Closing arguments delayed by illness of man who stabbed high school students
NEW WESTMINSTER, B.C. -- Final arguments in a hearing for a man who stabbed two high school students in Abbotsford, B.C., have been postponed because the man is ill.
Gabriel Klein was convicted of second-degree murder and aggravated assault in March for the 2016 attack that killed 13-year-old Letisha Reimer and injured her friend.
The court has heard Klein has schizophrenia and his lawyer is arguing in the B.C. Supreme Court that he should not be held criminally responsible for the crimes because of a mental disorder.
Associate Chief Justice Heather Holmes says she wanted to ask more about Klein's condition but was “extremely anxious” about his presence in the courtroom because he was ill.
She asked the sheriff to return Klein to the Forensic Psychiatric Hospital immediately and suggested the hearing be suspended while he is in transit so she could discuss next steps with defence and Crown lawyers.
Holmes says no one who is sick should be in any courthouse.
“We don't bring people into the courtroom if they're ill,” she says, adding that it doesn't matter if the proper paperwork has been completed or not.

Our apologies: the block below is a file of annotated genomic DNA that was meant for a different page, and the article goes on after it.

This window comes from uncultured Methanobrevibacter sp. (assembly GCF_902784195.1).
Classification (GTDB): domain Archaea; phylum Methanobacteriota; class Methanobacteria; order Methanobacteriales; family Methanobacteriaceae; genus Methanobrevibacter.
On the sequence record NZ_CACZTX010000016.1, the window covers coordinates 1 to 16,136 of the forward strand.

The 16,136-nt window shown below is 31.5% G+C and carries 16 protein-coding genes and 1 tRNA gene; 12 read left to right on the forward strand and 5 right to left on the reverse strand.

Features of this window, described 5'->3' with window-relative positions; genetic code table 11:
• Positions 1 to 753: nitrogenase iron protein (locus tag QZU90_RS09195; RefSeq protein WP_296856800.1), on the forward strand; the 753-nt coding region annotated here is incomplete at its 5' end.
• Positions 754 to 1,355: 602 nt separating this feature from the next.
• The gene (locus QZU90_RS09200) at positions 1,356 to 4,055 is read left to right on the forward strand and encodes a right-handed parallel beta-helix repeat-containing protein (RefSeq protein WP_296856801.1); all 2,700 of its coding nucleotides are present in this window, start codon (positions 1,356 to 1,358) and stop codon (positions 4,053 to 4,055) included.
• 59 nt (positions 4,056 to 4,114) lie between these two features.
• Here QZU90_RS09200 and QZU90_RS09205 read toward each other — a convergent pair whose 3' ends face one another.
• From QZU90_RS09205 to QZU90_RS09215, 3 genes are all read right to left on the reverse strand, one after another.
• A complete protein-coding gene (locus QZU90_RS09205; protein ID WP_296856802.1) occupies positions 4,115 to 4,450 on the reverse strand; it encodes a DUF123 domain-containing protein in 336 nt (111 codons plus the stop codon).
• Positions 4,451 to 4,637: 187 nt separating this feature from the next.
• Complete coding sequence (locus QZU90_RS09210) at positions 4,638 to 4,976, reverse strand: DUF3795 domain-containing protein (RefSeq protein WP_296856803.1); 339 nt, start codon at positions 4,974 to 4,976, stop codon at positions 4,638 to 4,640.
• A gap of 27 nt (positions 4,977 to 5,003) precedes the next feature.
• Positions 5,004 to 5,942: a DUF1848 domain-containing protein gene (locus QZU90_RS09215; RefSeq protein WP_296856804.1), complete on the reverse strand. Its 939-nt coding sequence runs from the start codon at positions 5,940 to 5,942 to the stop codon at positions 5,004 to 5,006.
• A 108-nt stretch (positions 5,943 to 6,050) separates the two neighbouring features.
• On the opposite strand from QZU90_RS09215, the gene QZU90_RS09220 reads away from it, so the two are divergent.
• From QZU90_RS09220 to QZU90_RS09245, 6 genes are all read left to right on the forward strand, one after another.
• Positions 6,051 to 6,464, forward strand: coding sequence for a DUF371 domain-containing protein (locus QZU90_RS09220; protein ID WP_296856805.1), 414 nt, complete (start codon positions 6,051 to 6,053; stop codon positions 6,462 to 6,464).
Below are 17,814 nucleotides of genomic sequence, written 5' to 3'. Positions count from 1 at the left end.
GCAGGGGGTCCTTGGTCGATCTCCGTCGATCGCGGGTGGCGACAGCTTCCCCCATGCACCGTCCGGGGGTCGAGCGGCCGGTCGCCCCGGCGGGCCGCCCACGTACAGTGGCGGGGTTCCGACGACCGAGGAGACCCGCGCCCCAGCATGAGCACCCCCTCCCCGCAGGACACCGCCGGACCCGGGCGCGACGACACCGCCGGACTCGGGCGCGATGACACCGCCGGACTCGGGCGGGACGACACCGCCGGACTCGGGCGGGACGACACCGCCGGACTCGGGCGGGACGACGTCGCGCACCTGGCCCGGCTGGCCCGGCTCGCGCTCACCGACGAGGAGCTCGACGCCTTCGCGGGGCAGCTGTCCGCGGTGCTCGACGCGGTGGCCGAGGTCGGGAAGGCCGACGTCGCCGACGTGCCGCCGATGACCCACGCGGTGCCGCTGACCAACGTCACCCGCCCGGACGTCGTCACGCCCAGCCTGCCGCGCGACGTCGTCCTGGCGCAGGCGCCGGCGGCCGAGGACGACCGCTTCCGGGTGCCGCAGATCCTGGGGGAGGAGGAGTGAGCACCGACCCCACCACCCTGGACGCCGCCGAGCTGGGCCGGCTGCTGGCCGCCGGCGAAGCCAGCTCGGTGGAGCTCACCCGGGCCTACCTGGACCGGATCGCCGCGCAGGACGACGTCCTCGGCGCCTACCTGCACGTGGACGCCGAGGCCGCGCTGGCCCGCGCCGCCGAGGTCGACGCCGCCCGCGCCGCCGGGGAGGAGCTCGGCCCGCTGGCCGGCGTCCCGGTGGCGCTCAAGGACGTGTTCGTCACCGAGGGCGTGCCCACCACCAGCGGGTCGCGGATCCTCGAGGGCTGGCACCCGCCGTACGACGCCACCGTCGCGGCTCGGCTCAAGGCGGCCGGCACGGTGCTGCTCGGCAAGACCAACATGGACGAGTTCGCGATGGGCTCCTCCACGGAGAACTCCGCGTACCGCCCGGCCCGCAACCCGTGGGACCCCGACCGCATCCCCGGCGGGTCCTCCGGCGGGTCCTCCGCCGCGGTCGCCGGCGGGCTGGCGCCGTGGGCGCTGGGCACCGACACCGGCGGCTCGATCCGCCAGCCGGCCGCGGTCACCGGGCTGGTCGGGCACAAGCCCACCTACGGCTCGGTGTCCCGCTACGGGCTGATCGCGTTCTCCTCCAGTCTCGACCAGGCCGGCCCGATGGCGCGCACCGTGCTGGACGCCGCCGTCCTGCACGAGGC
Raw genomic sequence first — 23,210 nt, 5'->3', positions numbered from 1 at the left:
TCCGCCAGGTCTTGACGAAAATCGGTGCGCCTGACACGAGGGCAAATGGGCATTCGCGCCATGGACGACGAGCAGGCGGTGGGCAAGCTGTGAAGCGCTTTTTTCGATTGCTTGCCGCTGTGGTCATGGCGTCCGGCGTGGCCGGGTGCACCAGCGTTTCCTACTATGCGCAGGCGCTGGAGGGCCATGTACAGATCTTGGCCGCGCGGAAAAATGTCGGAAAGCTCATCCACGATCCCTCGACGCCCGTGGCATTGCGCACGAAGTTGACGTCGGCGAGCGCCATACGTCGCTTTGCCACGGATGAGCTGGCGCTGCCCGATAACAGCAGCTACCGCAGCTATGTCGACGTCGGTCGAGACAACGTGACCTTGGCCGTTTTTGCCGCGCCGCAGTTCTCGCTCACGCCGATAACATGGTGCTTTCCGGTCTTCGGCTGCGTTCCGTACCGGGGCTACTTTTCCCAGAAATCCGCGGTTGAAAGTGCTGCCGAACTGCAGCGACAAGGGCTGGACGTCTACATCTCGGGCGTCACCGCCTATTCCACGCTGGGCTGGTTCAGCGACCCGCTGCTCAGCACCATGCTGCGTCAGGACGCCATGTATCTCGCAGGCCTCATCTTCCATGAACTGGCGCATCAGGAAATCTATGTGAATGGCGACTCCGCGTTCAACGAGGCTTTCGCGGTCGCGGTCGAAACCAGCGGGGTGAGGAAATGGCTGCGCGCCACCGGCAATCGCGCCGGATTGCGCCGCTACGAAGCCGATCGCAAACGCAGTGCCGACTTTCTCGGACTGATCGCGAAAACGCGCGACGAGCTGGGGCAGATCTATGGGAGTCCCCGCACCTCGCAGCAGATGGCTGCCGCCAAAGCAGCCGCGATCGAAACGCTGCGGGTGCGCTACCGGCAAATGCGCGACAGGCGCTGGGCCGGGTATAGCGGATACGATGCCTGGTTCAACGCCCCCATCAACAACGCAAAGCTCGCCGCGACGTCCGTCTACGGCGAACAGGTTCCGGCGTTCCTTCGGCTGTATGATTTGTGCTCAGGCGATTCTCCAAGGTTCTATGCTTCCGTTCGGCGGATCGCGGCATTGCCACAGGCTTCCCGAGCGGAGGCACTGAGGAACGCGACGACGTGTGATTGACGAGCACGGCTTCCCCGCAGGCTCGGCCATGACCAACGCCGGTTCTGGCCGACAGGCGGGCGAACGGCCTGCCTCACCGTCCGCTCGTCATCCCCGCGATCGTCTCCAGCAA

“He should not be here.”
Technical difficulties with an audio feed meant that Klein's lawyer, Martin Peters, could not be heard when asked to elaborate on Klein's condition.
The court arranged to reconvene at 2 p.m. Wednesday with Klein participating by video if he was feeling well enough.
In November, Klein told the court he lost control of his thoughts and feelings on the day of the stabbings.
Klein testified that he saw a witch and a zombie with maggots coming out of its back, not the two girls.
This report by The Canadian Press was first published Jan. 13, 2021.